A Channel 4 documentary accusing the green movement of causing mass starvation in Africa by getting it wrong on genetically-modified food has been attacked as "malicious" and "ridiculous" by farm groups on the continent.
"What the Green Movement Got Wrong", broadcast this week, by the same channel that aired the hugely controversial "Great Climate Change Swindle" suggests that the Western green consensus against GM foods had impoverished the southern hemisphere.
"The programme suggests that were it not for the external pressure of northern environmental organisations, Africans would be happily eating genetically modified foods by now, and hunger would be a distant memory," said a statement from the African Biodiversity Network. "We oppose these ridiculous and malicious claims."
Several groups including Greenpeace, which called the documentary "comically misleading" and one of the programmes contributors, Adam Werbach, have suggested they may complain to British regulator Ofcom.
A storm of similar complaints followed the screening of the "Great Climate Change Swindle" when Ofcom ruled in 2008 that the channel had breached section seven of its code by failing to inform participants the programme was polemic.
Global feelings run high over the claims and counter-claims made about GM crops with agribusiness and biotech firms promising their products can end hunger, while their opponents portray them as "Frankenstein foods" that will enslave local farmers and wipe out indigenous seed varieties.
The documentary shown on Thursday saw a procession of dissident greens such as Stewart Brand admit they got it wrong on genetically-modified foods and, in the case of Mark Lynas, on nuclear power. But some of those interviewed have since complained that the project was hijacked by new producers and its content transformed into a narrow polemic.
A spokesperson for Channel 4 said the production reflected debate in the green movement and denied deceiving Mr Werbach: "It was made clear that the different titles for the project at the outset were working titles.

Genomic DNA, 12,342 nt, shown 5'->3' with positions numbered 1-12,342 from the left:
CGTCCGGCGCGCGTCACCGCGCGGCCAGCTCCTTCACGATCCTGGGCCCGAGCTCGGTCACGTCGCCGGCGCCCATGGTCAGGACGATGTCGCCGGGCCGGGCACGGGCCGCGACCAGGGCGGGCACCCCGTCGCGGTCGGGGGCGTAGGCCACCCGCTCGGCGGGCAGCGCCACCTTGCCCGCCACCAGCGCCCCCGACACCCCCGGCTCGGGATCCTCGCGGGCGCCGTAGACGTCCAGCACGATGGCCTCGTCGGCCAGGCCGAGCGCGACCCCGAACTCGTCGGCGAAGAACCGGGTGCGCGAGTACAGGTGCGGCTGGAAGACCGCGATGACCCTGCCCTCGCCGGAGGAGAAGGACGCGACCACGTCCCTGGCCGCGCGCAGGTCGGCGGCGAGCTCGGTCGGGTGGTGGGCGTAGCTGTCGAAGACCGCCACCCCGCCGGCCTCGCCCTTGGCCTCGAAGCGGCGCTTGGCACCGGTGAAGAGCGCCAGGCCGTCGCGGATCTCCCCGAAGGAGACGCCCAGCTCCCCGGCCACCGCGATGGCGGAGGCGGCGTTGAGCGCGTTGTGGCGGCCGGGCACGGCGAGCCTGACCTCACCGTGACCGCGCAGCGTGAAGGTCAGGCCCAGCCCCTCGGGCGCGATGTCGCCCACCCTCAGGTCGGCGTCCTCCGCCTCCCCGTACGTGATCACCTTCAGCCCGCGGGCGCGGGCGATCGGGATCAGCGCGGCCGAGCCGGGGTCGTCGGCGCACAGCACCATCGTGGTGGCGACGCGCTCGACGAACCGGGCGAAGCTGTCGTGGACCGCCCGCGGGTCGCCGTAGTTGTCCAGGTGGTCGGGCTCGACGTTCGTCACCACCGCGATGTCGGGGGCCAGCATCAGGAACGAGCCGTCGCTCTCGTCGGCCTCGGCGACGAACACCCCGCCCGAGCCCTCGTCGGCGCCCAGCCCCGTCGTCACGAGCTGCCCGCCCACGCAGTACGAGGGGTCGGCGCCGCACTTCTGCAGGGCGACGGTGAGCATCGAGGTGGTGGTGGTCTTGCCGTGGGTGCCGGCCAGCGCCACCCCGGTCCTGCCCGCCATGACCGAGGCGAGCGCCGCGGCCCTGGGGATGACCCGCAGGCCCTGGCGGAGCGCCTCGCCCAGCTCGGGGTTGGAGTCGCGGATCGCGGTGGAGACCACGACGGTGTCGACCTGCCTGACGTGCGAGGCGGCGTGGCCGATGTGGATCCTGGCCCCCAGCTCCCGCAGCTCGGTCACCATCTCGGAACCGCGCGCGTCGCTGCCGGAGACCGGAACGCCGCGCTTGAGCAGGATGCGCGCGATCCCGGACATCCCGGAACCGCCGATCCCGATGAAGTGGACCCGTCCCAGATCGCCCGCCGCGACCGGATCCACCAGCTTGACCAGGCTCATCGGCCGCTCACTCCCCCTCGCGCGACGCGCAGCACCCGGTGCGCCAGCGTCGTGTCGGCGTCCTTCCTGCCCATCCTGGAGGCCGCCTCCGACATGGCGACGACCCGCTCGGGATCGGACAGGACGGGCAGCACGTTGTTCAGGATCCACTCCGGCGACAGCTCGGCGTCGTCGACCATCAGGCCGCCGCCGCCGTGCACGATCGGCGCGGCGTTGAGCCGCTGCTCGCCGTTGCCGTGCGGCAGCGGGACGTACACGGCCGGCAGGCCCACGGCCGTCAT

"There was no intention to deceive him, the final title was only chosen and confirmed at the time of billing."
The UK broadcast has provoked fury among some of the leading voices in the African agricultural sector.
"It was an insult to the very people it purports to care about," complained Zachary Makanya who heads an ecological land use group in Kenya. "The programme did not include Southern farmers' voices, and implied that Africans do not have the intelligence to think for themselves."
The GM debate has been particularly intense in Africa which was largely left behind by the so-called "Green Revolution" that fuelled increased yields off the back of scientific breakthroughs made by Nobel laureate Norman Borlaug. Before his death last year Dr Borlaug complained that Western-led anti-scientific NGOs were holding back scientists' ability to solve food insecurity.
In the opposing camp, organisations such as the UN's environment programme based in Nairobi have produced their own research suggesting that organic practices can have better impact on African harvests.
Mr Werbach, a US-based business and environment author, was one of the environmental thinkers interviewed in the documentary who later tried to withdraw over concerns at the direction it was taking.
On his blog yesterday, he objected to being cast, "As one of a handful of lifelong greens who now had come to believe that the environmental movement had gone terribly wrong and was, among other sins, causing mass starvation through its actions."
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